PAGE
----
This bolstered my confidence and I immediately progressed to a second-hand Nikon 801s in a Subal housing before going digital in 2002 with a Nikon D100, again in a Subal housing. Compared to my 801s with slide film, the D100 could only be described as a pig of a camera, lots of noise on anything above its native 200 iso and a dynamic range that was so low it could hardly be called dynamic at all. But I soon learned to accept its weaknesses and work around them. Late in 2004, Louise my wife, partner, underwater model and dive buddy, realising my mid-life crisis with my existing employment, pushed me to print and frame 32 canvases with the comment, “if we don’t give it a go, you will never know.” My first exhibition was in March 2005 at the Fremantle Maritime Museum which by luck or accident became a major public exhibition with people queuing up to gain entry. It was so successful that I had to give up my trade to put all my time into my photography and the showing of my work. By November 2008 I had done 31 joint or solo exhibitions, including my east coast debut at the Australian National Maritime Museum in Darling Harbour, Sydney. Today in 2016, I have published a coffee table book and exhibit my work in my own gallery in Fremantle, Western Australia, which has been running now for eight years. It was a complete paradigm shift but I am now lucky enough to make my living doing what I love and travelling the world with my very own mermaid as an assistant as I do it.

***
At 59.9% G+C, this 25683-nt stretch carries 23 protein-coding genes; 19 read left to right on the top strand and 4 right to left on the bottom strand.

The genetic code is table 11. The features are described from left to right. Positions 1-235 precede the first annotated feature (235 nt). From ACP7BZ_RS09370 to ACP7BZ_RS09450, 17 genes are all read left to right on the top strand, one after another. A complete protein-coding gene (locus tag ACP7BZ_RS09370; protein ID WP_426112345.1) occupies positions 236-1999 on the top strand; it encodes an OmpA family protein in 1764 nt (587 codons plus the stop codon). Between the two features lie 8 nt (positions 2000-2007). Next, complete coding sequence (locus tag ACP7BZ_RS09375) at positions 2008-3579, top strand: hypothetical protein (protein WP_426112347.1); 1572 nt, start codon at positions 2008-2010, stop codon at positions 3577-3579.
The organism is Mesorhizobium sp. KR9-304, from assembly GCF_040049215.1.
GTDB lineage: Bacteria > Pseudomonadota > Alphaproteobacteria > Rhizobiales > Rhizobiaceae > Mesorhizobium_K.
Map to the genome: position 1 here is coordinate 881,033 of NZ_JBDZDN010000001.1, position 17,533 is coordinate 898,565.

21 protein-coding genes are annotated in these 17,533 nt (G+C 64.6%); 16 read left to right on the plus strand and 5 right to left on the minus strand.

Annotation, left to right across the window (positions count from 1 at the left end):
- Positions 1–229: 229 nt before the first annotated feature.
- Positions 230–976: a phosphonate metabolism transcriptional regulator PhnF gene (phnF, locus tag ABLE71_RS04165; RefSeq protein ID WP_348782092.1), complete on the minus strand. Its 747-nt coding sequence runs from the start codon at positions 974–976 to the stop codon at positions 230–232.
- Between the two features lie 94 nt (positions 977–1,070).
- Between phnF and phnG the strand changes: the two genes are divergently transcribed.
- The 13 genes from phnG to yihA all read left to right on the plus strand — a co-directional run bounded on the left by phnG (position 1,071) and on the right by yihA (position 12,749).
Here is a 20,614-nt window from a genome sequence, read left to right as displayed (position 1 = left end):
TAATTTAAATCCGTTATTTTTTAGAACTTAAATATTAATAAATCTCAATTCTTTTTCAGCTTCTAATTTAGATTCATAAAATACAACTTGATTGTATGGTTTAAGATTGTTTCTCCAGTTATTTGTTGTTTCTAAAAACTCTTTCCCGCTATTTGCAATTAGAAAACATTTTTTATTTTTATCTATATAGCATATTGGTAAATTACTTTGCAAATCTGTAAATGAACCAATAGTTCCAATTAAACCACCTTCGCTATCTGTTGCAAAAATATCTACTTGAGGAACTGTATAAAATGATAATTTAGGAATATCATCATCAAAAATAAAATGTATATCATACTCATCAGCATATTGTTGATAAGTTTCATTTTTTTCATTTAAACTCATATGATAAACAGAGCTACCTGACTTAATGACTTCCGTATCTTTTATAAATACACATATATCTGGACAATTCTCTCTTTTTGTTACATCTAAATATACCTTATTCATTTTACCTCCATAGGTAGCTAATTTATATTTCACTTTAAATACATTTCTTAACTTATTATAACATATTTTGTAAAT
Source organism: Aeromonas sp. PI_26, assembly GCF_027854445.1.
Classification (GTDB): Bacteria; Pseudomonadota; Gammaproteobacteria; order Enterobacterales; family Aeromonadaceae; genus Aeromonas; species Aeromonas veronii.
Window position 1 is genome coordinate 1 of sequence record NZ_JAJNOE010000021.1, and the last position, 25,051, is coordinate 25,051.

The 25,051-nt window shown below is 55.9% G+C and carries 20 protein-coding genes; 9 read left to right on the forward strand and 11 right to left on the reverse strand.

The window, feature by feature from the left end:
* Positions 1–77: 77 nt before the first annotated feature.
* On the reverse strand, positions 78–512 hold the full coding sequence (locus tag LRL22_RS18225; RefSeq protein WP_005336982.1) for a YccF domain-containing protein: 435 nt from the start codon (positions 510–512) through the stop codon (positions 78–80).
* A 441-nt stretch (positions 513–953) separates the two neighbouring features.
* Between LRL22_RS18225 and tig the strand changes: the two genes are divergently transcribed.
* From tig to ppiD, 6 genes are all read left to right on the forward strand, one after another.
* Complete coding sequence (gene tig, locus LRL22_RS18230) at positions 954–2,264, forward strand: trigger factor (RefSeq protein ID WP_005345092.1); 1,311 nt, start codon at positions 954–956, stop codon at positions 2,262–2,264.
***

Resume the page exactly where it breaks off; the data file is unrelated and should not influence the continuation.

So, what is my story or mindset with underwater photography?